The Katanagatari in the preview chart is a rebroadcast, not a sequel.

What a relief!


Sunday, February 17th, 2013

It was a while since I bought obsolete physical media, but I think this was worth it. I’m going to rewatch it in glorious low-def now!

Funny how FUNi choose their licenses by rummaging in a dark bin and mostly fetching drek. But once in a blue moon they win big.

Thomas M. Kreutzer, the witness

Thursday, February 14th, 2013

In an unlikely coincidence one Thomas Kreutzer wrote for the TTAC today:

Given the natural perfectionist bent of the average Japanese construction worker and the sweetheart deals the Japanese government often makes with local construction and paving companies, you can only imagine those roads; they go places and do things that no road ever should. Isolated ribbons of silky smooth pavement punch through mountains in a gross display of Japanese tunneling prowess.

This explains everything! But wait!

The Japanese anime series “Initial D” gives a pretty good view of the Japanese street racing scene back then. Local heroes in small highly modified cars gathered along the route wherever the road widened just enough to park. // It was there that the vast majority of cars would gather, their hoods open, while sullen young men in black t-shirts bearing nonsensical English phrases shuffled about or stood in small groups, their hands in their pockets and cheap bad smelling cigarettes hanging from their bottom lips. These were the “hashiriya” or runners […]

Occasionally I would see an accident but they were always minor. The big crashes happened in the dead of night, long after the lightweights like myself had gone home.



[…] One of my students got a little too far over one time and tore the front wheel completely off his car. I thought it was just a dumb accident until I saw Initial D years later, now I know what he was thinking…

Stahp, Namco, stahp. Please, stahp.

Wednesday, February 13th, 2013

When the player completes an “area of work” in Idolm@ster Cinderedlla Girls, he faces a 1:1 Live Battle. It differs from the normal Live Battle in that opposing idols are not part of the team, and that there’s no choice of the opponent. Player’s Leader is always engaged as well.

Last time I finished an area, I fought the new girl, Anastasia. She’s a half, her father is Russian. For some reason she features so-called “ash blonde” hair, which is exceedingly uncommon in Russians. My high school crush had a hair like that and it was amazing. I highly doubt that a half would carry it, the gene is clearly recessive, but hey… It’s Japan. Frisa of J2 had a light gray hair as well (Sanya of SW was given an anime-style color, albeit in the same palette).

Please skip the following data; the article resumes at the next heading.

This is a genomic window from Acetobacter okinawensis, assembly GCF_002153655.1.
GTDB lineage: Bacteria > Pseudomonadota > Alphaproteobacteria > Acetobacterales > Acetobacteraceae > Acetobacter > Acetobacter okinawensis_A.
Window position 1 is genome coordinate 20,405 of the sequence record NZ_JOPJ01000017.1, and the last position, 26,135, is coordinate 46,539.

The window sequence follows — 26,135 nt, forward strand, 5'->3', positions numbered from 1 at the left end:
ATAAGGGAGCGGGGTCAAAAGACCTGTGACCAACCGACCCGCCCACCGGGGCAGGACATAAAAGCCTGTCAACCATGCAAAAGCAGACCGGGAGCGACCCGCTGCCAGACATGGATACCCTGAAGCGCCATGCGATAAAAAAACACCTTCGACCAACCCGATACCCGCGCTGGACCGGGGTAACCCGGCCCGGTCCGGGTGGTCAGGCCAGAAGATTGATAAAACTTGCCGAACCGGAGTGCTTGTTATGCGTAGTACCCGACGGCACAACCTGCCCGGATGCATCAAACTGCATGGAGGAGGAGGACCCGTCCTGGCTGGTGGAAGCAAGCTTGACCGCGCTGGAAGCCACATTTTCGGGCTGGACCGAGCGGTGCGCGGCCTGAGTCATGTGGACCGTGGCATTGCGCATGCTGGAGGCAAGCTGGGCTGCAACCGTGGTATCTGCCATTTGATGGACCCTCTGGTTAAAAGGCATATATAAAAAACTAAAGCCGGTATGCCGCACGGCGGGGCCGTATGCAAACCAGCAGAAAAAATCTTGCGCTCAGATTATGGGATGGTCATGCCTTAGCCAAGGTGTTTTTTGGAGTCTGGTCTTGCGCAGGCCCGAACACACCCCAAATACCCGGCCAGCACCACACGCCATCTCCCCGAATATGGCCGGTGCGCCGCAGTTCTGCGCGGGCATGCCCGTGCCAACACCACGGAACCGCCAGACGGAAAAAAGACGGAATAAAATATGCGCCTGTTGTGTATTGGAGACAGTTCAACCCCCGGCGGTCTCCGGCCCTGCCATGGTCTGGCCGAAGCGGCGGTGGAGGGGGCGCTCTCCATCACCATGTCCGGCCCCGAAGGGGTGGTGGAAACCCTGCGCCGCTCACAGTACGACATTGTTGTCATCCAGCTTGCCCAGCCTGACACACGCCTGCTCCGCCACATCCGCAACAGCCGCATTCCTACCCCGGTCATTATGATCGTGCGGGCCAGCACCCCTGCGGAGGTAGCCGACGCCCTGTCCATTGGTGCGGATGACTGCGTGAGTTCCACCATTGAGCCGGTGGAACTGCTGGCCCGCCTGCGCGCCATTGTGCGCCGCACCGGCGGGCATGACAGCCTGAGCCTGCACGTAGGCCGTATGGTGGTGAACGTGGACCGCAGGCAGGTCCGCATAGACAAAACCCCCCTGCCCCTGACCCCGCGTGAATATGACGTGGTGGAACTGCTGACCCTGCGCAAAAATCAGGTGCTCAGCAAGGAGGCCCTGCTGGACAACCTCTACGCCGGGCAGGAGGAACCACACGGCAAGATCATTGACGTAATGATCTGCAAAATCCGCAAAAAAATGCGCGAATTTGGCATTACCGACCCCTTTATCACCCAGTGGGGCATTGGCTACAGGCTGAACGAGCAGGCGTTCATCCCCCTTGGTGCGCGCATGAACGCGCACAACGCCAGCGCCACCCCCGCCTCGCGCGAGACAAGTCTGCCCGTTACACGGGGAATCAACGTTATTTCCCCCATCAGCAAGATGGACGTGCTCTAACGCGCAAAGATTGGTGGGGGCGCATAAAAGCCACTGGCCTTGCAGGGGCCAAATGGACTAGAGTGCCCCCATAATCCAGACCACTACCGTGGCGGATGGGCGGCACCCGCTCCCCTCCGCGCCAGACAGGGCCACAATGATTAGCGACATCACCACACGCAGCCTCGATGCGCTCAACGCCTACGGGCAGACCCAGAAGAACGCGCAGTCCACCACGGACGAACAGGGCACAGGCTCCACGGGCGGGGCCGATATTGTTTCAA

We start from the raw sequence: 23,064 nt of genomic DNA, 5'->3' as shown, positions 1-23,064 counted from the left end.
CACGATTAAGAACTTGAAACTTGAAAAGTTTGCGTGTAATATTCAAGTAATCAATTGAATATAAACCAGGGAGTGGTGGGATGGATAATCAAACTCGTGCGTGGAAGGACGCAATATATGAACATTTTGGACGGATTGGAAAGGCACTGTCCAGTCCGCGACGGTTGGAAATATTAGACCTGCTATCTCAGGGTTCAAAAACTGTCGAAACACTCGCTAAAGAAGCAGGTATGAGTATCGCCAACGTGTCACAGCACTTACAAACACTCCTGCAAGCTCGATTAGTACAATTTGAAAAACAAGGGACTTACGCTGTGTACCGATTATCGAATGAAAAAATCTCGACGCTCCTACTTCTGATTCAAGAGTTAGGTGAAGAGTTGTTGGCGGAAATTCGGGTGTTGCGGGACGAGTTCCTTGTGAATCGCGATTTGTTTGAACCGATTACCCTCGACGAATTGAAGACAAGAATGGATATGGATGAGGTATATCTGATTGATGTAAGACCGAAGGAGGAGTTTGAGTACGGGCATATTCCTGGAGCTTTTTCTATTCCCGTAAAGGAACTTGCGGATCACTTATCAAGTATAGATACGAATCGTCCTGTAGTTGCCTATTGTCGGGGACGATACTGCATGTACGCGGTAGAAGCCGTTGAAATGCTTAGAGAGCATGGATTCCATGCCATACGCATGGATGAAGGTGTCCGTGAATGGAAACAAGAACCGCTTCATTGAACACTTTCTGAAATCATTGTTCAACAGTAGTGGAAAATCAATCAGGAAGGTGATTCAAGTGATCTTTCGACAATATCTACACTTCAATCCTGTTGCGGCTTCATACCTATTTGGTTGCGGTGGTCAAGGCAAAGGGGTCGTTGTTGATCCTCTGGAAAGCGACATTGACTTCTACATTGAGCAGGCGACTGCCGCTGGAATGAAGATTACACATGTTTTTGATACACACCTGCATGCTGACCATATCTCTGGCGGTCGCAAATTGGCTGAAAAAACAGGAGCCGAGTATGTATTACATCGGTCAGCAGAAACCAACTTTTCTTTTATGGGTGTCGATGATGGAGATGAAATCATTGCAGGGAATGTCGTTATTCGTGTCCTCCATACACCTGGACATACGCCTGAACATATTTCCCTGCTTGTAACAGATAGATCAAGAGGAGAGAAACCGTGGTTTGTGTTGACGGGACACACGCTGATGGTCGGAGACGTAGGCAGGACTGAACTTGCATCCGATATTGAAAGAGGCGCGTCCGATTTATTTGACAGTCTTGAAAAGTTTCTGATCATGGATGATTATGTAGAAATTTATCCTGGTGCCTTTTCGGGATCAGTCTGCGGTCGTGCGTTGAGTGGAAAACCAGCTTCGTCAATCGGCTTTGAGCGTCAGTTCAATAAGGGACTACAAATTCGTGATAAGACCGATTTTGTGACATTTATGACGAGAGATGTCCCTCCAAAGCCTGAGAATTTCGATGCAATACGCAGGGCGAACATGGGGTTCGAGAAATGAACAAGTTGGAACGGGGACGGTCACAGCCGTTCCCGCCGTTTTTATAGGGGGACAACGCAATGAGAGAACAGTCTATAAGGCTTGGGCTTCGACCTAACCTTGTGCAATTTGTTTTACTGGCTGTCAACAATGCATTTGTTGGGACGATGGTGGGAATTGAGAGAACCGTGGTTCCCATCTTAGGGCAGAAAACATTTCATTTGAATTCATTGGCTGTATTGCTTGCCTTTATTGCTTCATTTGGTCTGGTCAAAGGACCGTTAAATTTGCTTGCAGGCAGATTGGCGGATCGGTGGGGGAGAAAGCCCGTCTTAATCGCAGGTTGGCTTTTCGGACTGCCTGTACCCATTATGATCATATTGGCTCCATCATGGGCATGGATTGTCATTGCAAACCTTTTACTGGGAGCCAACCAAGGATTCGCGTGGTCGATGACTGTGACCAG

Anyway, before the battle there’s a bit of an animation, where idols are given a chance for a put-down slogan or other comment. Usually they go for “my victory is but assured”, or “listen to my shining song”. Now, look at the screencap above. What do you think Anastasia is saying? It’s “kak vas zovut”, spelled in katakana, which is a rather polite form of “what is your name”. Unbelievable. The whole thing smacks me as ridiculously stupid, incoherent. What were they thinking?!

UPDATE: Ana-sempai wrote:

Anyway, it seems like the “ash-blonde” color is very much a Japan stereotype for Russians. Another example is Tiger & Bunny (the shows I watch…) has two guys that are supposed to be Russian, Ivan and Yuri, and both are basically white-haired pretty boys with that sort of hair. And, scraping the bottom of the barrel, Hetalia’s “Russia” representation is also in that color; you can see it especially well if you compare him to the normal blondes and the more grey-color Prussia.

Ani-nouto the next stage

Tuesday, February 12th, 2013

Every time something amazing arrives out of nowhere, like a meteor, I ask: what else have been I missing all this time? The last meteor was made in 1998!

I must admit that recently I began to feel as if anime had nothing to show me anymore, it’s all this high school crap over and over again, only more sexploited than before. But I was wrong. I believe that it is out there. But how to find it? I don’t want to sit passively and wait for the next meteor.

It’s a bit frustrating that animebloggers, fueled by the streaming and fansubs, focus so much on the current season. Sure, there are some token efforts, like “secret santa“, but that’s nowhere near enough.